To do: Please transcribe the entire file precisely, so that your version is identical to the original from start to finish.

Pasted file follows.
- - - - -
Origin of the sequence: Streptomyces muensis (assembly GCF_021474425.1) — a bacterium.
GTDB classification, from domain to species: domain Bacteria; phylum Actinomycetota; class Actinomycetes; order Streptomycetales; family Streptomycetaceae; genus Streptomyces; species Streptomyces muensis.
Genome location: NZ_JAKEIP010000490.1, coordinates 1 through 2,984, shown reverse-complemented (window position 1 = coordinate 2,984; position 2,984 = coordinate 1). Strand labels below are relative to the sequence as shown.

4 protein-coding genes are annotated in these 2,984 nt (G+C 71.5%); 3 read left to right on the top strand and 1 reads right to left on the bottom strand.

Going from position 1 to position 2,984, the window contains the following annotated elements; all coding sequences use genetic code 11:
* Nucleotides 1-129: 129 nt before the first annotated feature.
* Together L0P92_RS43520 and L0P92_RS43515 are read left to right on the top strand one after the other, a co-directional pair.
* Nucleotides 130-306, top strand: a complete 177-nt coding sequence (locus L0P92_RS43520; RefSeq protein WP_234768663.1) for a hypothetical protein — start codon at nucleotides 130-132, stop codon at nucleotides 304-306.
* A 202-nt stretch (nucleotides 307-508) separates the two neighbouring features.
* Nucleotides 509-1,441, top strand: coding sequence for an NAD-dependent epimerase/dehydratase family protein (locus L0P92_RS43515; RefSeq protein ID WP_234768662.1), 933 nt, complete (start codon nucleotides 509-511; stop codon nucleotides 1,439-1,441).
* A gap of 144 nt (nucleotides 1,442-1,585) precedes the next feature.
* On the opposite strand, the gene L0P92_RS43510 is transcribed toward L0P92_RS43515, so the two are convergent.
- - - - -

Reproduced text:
Origin of the sequence: Streptomyces muensis (assembly GCF_021474425.1) — a bacterium.
GTDB classification, from domain to species: domain Bacteria; phylum Actinomycetota; class Actinomycetes; order Streptomycetales; family Streptomycetaceae; genus Streptomyces; species Streptomyces muensis.
Genome location: NZ_JAKEIP010000490.1, coordinates 1 through 2,984, shown reverse-complemented (window position 1 = coordinate 2,984; position 2,984 = coordinate 1). Strand labels below are relative to the sequence as shown.

4 protein-coding genes are annotated in these 2,984 nt (G+C 71.5%); 3 read left to right on the top strand and 1 reads right to left on the bottom strand.

Going from position 1 to position 2,984, the window contains the following annotated elements; all coding sequences use genetic code 11:
* Nucleotides 1-129: 129 nt before the first annotated feature.
* Together L0P92_RS43520 and L0P92_RS43515 are read left to right on the top strand one after the other, a co-directional pair.
* Nucleotides 130-306, top strand: a complete 177-nt coding sequence (locus L0P92_RS43520; RefSeq protein WP_234768663.1) for a hypothetical protein — start codon at nucleotides 130-132, stop codon at nucleotides 304-306.
* A 202-nt stretch (nucleotides 307-508) separates the two neighbouring features.
* Nucleotides 509-1,441, top strand: coding sequence for an NAD-dependent epimerase/dehydratase family protein (locus L0P92_RS43515; RefSeq protein ID WP_234768662.1), 933 nt, complete (start codon nucleotides 509-511; stop codon nucleotides 1,439-1,441).
* A gap of 144 nt (nucleotides 1,442-1,585) precedes the next feature.
* On the opposite strand, the gene L0P92_RS43510 is transcribed toward L0P92_RS43515, so the two are convergent.